The reading level for this article is Novice
The main feature of a good network is that it is mutually beneficial.
Did you ever put two people in touch for something helpful to both of them? Did you ever recommend a restaurant to someone? Those are examples of networking.
Despite the way it is commonly done, networking is not about elevator speeches, nor an exchange of business cards in the hope the recipient will become or refer a client. Networking is a sincere interest in learning and understanding the needs of someone else with the purpose of you being able to help them now or in the future with a referral, some information or other helpful gesture. Obviously you hope for reciprocity.
Effective networking assumes you have good communication skills that enable you to listen well and to articulate clearly both what you do and how you can be of service. The ability to describe the client you best serve is basic. However, a conversation which includes talk about hobbies can be much more engaging than one limited to business.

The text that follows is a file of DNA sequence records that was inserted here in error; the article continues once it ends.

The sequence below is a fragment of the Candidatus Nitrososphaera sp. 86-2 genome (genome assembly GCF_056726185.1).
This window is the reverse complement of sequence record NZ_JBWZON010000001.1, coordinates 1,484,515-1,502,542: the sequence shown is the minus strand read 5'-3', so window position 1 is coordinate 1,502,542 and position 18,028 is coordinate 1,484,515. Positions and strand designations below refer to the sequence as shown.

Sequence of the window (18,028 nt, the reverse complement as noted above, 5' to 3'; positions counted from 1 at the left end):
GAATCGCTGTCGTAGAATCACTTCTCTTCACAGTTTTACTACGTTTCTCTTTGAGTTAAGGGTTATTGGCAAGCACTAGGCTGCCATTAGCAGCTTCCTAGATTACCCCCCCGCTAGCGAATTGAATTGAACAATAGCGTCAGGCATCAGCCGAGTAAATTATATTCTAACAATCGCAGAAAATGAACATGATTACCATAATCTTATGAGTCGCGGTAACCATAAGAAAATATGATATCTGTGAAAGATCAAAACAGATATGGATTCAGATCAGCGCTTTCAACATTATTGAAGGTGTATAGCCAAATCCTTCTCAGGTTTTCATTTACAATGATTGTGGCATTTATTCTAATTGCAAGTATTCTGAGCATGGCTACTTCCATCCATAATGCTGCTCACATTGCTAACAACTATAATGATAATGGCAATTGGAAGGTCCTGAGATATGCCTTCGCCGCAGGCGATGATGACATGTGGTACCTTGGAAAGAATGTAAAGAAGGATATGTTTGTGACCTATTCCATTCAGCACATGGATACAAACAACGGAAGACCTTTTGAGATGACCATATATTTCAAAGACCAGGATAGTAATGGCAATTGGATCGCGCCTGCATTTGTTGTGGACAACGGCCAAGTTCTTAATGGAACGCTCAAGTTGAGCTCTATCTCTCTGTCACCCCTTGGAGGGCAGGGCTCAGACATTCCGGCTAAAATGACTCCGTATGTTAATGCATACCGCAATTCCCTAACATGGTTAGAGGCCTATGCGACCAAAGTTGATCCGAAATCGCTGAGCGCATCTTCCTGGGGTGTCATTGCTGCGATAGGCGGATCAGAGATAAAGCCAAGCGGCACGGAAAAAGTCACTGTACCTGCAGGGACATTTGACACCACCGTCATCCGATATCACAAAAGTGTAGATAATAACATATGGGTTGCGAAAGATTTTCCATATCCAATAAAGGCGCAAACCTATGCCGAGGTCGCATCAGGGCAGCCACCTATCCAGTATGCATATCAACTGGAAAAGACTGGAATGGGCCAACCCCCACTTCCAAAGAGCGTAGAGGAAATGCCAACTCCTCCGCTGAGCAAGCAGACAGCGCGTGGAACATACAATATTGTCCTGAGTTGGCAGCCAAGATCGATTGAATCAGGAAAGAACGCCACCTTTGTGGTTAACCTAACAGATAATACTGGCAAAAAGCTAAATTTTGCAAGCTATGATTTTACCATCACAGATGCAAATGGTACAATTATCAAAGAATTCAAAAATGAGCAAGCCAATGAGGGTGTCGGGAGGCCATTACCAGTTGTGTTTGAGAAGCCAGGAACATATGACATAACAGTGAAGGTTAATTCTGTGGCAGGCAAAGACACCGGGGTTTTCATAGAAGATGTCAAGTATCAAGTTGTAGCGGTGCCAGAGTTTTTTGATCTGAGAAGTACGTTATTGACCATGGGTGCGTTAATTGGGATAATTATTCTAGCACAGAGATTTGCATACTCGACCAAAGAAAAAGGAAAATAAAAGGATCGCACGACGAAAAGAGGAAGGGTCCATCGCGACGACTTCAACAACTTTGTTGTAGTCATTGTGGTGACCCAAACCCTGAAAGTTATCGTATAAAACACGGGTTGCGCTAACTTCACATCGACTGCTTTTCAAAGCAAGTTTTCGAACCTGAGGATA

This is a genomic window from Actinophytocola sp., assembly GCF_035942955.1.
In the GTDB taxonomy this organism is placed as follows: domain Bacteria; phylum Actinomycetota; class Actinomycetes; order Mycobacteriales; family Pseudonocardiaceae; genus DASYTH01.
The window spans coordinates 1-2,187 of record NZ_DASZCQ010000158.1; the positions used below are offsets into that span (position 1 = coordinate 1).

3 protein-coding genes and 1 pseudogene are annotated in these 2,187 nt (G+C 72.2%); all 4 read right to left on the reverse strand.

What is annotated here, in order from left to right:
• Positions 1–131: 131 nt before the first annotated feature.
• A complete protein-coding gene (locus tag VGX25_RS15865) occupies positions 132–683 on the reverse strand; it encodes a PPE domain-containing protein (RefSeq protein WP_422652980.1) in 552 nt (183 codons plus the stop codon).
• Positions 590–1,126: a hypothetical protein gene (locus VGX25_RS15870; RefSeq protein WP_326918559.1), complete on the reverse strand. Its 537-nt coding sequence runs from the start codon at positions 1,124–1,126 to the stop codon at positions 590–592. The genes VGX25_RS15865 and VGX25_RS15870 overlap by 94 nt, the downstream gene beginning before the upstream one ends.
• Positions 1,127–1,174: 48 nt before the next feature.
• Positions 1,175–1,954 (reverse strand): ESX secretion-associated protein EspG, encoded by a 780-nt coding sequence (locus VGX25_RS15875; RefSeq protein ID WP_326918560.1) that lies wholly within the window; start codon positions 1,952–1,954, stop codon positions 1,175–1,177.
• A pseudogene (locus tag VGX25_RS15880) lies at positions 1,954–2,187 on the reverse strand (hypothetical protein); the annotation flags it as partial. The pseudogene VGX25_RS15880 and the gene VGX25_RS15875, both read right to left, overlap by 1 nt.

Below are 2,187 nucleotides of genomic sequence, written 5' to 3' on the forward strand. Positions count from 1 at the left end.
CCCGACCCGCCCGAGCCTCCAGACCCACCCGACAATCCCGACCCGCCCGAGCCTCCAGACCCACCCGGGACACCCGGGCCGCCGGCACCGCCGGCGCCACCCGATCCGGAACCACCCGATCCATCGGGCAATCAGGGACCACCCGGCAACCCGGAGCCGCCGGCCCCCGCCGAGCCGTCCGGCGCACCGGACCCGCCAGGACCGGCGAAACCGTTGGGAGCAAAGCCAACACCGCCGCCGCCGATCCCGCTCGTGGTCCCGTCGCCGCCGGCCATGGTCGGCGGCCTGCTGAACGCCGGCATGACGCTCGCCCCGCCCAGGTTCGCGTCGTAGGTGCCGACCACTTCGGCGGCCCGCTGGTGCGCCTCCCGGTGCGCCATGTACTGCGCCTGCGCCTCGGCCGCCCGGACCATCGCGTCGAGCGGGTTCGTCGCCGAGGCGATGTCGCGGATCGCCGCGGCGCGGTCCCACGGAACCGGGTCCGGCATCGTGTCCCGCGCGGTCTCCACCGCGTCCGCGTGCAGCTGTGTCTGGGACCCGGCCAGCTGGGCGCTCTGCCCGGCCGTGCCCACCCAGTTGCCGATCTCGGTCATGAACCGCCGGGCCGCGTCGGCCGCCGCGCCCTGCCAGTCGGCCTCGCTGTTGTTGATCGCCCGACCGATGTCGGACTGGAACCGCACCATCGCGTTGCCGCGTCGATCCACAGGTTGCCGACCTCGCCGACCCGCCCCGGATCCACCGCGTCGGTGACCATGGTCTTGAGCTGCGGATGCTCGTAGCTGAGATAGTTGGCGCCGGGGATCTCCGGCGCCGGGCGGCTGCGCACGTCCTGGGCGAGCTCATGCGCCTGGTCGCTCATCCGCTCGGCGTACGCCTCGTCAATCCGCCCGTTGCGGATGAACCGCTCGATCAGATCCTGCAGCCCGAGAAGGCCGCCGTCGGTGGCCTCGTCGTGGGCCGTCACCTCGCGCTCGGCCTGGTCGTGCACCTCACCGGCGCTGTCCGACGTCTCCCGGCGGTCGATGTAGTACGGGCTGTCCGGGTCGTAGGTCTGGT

When you get the hang of networking, you will note that it takes place everywhere, not solely in professional and business settings. How surprised I was to find that the owner of the gift store where I was making a purchase was a formerly practicing lawyer who gave me two referrals on the spot when our conversation led us both to reveal our career paths.
The maintenance and nurturing of networking contacts is as vital as making it in the first place. Renewing them through follow-up emails, holiday greetings, sending articles of interest, periodic check-ins, coffee meetings, invitations to play golf, referrals, etc. are all important parts of the picture.